The Left is Freaking Out Over Justice Alito's American Flag
White House Pressed on Status of American Hostages in Gaza
A Rare Sliver of D.C. Accountability
Scottie Scheffler's Arrest This Morning Kicked Off a Shambolic Second Day for the...
I Don't Know How the Trump vs. Biden Debates Will Go
Israel Lifts the Veil on Gaza-Egypt Terror Tunnel Network
House Republican Introduces Legislation to 'End the Fed'
AOC, MTG Erupt Into Heated Exchange During Oversight Hearing
Parents Furious After Court Rules They Don’t Have Right To Opt Students Out...
Did You Expect These Poll Numbers for Trump Out of Minnesota?
Harrison Butker Jersey Sales Skyrocket Following Catholic Focused, Family-First Commenceme...
Missouri AG Investigating Kansas City for Doxxing Harrison Butker
Chinese Illegal Aliens Are Crossing the Border in Droves Because of Biden's Open...
'Slap in the Face to Hardworking Ohioans': Sherrod Brown's Ad Infuriates Auto Dealers
One State May Reclassify Abortion Pills As 'Controlled Dangerous Substances'

Despite the butterflies, he shares his faith

The opinions expressed by columnists are their own and do not necessarily represent the views of
FORT WORTH, Texas (BP) -- Geoff Simmons still feels butterflies in his stomach when he approaches people to speak about Christ, even though he's been sharing his faith consistently for about three years and is a seminary student.

Greater than any anxiety in proclaiming the Gospel, however, is his fear of remaining silent.

"For 16 years, I was a Christian, and I never told one person about Christ," said Simmons, who placed his faith in Christ as a teenager. With no one to disciple him, he "drifted away from Christ" for many years. In 2009, however, God opened his eyes to people's need for the Gospel.

"I was very much chasing the American way of life," Simmons said, until he began to realize "I did not want to meet my Maker one day and say, 'You know, God, I sure did make a lot of money.'"

Simmons had no idea how to tell others about Christ, so he enrolled in a "Share Jesus Without Fear" class at church. He bought a "Share Jesus Without Fear" New Testament and has carried it in his pocket ever since.

The following day, May 20, 2009, Simmons led one of his best friends to the Lord. Since then, God has used him to lead numerous others to faith. He records their names in the back of a Bible that he uses during his personal devotions and study, so that he will pray for and encourage those who have made decisions to follow Christ.

He said about 90 people have prayed to receive Christ in the past couple of years, but one name on his list bothers him, reminding him of the urgency of sharing the Gospel and of the fearful consequences of remaining silent.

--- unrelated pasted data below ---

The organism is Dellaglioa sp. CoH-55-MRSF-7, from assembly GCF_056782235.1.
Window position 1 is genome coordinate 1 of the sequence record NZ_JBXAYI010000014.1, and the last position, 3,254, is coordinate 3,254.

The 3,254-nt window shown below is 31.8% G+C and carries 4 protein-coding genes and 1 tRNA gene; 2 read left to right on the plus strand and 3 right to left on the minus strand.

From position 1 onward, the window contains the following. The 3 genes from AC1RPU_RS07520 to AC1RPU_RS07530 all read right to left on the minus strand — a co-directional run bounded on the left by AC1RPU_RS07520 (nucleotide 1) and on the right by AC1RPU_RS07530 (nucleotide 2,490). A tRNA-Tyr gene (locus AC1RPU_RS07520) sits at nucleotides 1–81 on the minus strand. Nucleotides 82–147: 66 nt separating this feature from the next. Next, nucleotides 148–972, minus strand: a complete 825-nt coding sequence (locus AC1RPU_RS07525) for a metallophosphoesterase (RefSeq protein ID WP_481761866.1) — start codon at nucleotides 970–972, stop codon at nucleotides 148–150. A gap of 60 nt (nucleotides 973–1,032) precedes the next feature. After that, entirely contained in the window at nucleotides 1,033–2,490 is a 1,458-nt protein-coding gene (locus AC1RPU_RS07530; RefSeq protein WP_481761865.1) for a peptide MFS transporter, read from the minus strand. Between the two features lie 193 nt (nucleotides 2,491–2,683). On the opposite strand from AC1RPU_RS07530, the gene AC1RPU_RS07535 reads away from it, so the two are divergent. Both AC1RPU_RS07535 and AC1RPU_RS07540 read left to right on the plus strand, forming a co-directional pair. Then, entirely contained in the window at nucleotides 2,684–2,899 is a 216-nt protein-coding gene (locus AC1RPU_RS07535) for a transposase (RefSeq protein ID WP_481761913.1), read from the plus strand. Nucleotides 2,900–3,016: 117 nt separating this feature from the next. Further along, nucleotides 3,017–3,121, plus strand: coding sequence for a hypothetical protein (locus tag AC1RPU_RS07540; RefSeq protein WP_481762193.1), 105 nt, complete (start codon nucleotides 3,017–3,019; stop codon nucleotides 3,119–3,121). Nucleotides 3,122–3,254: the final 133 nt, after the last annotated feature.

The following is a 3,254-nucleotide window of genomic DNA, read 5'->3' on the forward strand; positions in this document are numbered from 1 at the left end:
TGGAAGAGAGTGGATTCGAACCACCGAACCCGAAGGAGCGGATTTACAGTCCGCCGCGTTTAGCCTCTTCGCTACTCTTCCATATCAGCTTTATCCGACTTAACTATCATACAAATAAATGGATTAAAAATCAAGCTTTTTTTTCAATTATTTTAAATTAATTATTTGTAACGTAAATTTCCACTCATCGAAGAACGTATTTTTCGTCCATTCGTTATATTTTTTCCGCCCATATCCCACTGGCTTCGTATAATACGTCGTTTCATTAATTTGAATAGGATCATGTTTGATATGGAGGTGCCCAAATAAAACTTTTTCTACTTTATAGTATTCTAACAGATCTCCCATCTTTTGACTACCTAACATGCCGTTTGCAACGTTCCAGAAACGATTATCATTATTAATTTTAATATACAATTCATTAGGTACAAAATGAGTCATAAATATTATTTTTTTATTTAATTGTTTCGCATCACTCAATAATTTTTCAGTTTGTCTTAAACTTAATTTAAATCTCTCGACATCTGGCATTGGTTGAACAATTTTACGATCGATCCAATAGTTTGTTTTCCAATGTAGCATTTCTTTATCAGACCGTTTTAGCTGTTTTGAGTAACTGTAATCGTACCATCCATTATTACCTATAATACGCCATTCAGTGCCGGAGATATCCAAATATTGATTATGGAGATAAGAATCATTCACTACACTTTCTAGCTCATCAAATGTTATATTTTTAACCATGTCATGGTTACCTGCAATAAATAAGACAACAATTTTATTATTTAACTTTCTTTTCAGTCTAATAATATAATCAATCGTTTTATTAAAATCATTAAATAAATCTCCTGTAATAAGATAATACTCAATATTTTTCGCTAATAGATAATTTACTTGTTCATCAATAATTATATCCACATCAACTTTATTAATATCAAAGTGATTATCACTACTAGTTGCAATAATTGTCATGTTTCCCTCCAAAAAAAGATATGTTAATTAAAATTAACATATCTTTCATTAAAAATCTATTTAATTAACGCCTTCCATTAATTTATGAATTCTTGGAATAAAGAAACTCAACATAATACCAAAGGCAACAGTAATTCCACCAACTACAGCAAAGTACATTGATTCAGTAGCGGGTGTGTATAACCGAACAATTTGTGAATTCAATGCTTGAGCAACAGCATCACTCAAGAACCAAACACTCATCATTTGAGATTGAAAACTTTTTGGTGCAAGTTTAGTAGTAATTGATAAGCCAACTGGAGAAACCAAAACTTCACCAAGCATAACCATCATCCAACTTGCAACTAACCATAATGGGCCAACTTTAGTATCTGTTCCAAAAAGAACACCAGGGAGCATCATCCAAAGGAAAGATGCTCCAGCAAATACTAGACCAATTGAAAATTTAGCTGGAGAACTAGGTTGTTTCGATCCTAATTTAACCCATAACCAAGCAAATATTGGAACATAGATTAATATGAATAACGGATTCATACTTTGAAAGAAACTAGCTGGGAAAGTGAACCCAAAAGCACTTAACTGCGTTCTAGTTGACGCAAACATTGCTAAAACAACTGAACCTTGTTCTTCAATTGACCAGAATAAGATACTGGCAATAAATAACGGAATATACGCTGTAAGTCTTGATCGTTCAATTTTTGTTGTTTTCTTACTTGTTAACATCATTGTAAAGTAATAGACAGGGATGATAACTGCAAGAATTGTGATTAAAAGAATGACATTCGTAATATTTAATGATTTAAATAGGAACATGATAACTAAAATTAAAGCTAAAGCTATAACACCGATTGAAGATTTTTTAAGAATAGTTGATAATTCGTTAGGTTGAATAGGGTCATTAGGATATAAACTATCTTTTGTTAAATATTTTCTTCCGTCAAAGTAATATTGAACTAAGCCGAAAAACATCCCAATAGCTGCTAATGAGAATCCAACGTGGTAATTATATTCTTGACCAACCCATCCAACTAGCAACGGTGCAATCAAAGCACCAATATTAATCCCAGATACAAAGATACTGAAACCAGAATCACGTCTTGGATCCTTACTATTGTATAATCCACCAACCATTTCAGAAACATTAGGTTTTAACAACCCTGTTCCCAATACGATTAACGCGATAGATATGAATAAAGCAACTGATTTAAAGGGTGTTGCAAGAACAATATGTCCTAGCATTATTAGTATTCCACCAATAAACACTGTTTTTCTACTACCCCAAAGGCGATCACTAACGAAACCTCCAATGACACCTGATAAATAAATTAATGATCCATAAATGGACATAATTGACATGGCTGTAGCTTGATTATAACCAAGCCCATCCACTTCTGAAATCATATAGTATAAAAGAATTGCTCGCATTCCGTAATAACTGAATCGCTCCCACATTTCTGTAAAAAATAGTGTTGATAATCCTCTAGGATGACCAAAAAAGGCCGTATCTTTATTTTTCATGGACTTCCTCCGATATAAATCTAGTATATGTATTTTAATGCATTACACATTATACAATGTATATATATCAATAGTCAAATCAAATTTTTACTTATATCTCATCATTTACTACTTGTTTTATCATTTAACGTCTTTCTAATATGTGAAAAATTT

"Ed Freeman, right here, was a salesman that I worked with who had cancer. He was a good friend of mine," Simmons said in recounting how he shared the Gospel with Ed.


"Ed was in hospice at that time, and he became coherent long enough for me to share and for him to pray to receive Christ, and a few minutes later he went home.

"It is a good story. It is great, but it bothers me, too, because Ed was that close. ... I had almost talked myself out of it. ... I had talked to some of the guys that went to go visit him, and he didn't even know who they were because of the morphine. ... But I was able to talk with him, and he became completely lucid long enough, and after he prayed, he went out again."

This experience compels Simmons to share the Gospel wholeheartedly despite the busyness of his studies at Southwestern Baptist Theological Seminary. After moving to Fort Worth to begin classes last fall, he immediately found opportunities to proclaim the Gospel. Brandon Kiesling, a fellow student, asked him to help lead students in Southwestern's effort to reach those who live within a one-mile radius of the campus. Three times a week, Simmons visits the nearby Times Square Apartments to share the Gospel and has established Bible studies at the complex for new believers who desire to grow in their faith.

"God has given me the gift of evangelism, but I do not do well when it comes to discipleship," Simmons said, adding that his seminary studies have begun to lay the groundwork for how to make disciples. "So God really convicted me of that, and that is why I started setting up these different Bible studies."


Simmons' weekly visits to the Times Square Apartments also allow him to lead his family to follow the Great Commission. He takes one of his three daughters on each visit "so they can learn how to share the Gospel. ... We have the others praying for us at home."

On one occasion, Simmons' oldest daughter, Victoria, asked if she could share with the kids in the apartment complex, having seen the witness of her father and other seminary students.

"She was bold in it," Simmons said, noting that Victoria led three girls her age to place their faith in Christ that day.

"You can share the Gospel, but if you can train people to share the Gospel, it is just that much better," he said.

"I want growing up thinking, 'This is what we do, and it is strange not to share the Gospel.' I want them thinking, 'This is exactly what we're supposed to do.'"

Benjamin Hawkins is a writer for Southwestern Baptist Theological Seminary in Fort Worth, Texas, on the Web at

Copyright (c) 2012 Southern Baptist Convention, Baptist Press

Join the conversation as a VIP Member


Trending on Townhall Videos